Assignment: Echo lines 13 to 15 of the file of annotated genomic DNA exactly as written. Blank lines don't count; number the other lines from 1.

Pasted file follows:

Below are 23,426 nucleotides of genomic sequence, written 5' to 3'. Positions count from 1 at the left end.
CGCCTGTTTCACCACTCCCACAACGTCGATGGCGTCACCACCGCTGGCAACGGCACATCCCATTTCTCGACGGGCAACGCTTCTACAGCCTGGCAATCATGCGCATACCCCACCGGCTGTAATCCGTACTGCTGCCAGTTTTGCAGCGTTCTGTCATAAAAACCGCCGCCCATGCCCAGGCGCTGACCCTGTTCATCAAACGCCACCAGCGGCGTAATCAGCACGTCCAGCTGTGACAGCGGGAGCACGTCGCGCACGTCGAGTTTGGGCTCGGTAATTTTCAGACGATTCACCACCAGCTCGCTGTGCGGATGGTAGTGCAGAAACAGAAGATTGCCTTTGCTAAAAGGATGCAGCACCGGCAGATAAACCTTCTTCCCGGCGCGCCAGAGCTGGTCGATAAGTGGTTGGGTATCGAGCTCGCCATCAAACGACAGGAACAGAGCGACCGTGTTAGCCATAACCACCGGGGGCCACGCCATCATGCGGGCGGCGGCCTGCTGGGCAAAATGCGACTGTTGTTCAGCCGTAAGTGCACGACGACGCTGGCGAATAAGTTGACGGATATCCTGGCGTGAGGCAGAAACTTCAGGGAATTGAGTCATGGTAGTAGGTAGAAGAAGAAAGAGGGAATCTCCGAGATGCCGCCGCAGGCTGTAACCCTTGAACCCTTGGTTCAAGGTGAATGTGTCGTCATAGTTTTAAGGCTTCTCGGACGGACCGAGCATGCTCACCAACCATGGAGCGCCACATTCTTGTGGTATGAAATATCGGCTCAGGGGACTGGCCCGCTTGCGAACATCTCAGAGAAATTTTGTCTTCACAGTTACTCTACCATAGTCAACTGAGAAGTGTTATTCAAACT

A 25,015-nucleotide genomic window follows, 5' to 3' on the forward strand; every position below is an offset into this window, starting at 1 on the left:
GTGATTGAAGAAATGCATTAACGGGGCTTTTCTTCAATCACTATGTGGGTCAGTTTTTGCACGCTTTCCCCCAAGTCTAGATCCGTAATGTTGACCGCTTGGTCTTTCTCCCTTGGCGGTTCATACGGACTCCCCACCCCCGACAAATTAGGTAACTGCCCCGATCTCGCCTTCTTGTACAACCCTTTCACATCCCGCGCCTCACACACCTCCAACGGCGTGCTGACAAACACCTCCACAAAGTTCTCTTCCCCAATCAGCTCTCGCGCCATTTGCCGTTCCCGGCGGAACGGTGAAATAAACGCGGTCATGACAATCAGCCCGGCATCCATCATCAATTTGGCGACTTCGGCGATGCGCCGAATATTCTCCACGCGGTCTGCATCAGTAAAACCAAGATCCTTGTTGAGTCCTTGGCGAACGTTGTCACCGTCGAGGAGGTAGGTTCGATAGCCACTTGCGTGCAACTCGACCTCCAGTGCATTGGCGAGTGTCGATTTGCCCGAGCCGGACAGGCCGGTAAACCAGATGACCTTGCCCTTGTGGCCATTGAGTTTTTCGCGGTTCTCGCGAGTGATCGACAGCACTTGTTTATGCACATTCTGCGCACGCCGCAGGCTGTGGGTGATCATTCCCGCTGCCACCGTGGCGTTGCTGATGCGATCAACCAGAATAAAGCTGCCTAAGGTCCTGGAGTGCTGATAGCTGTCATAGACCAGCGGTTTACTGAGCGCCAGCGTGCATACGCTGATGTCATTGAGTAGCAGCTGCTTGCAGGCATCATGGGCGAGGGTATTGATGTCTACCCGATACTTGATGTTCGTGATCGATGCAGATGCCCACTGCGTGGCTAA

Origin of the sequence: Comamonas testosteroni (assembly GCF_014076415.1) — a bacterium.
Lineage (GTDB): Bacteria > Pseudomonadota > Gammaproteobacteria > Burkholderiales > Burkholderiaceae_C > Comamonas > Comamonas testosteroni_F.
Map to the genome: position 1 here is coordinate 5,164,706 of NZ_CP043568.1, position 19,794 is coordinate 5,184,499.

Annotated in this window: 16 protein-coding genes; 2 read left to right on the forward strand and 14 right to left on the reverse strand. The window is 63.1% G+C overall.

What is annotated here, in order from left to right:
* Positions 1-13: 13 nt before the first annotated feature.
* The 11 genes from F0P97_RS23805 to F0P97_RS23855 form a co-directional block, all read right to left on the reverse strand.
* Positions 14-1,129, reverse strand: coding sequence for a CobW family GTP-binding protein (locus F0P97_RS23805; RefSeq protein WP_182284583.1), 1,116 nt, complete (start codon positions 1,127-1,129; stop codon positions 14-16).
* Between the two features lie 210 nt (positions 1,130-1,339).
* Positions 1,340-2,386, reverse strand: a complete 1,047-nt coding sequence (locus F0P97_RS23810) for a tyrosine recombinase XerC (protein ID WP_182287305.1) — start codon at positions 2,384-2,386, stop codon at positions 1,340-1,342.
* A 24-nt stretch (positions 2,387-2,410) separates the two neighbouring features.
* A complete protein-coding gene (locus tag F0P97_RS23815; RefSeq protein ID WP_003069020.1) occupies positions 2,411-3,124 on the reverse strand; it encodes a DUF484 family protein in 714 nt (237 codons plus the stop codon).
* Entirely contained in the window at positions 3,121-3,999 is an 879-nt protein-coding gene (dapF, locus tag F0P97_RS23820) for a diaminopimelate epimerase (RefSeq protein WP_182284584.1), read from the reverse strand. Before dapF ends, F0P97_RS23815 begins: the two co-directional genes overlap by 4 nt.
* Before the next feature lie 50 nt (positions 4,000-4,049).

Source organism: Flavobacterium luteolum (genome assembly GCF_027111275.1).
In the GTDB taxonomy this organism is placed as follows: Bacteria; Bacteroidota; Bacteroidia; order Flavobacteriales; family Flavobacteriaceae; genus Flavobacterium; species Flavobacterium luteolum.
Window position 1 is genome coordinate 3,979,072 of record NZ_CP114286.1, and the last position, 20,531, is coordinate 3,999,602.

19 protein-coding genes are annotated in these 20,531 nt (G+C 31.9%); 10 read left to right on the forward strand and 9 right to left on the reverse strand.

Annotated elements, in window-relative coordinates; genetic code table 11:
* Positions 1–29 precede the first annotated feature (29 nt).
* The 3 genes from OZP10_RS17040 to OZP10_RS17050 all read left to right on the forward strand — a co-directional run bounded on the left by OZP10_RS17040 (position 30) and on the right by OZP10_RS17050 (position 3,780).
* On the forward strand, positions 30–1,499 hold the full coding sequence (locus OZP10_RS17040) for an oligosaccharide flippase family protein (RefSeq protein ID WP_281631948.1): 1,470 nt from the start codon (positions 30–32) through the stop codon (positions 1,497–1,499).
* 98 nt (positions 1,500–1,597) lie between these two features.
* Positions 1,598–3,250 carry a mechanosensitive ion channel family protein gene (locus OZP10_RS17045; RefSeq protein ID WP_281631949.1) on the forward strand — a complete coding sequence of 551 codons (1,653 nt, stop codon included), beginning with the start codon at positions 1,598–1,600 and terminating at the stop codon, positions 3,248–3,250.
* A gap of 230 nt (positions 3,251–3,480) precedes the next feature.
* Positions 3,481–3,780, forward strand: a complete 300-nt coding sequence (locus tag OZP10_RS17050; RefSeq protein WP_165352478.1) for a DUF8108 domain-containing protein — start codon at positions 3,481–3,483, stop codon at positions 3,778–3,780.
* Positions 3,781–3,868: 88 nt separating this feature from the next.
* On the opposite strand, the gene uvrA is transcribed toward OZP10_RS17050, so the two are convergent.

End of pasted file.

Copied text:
* Between the two features lie 210 nt (positions 1,130-1,339).
* Positions 1,340-2,386, reverse strand: a complete 1,047-nt coding sequence (locus F0P97_RS23810) for a tyrosine recombinase XerC (protein ID WP_182287305.1) — start codon at positions 2,384-2,386, stop codon at positions 1,340-1,342.
* A 24-nt stretch (positions 2,387-2,410) separates the two neighbouring features.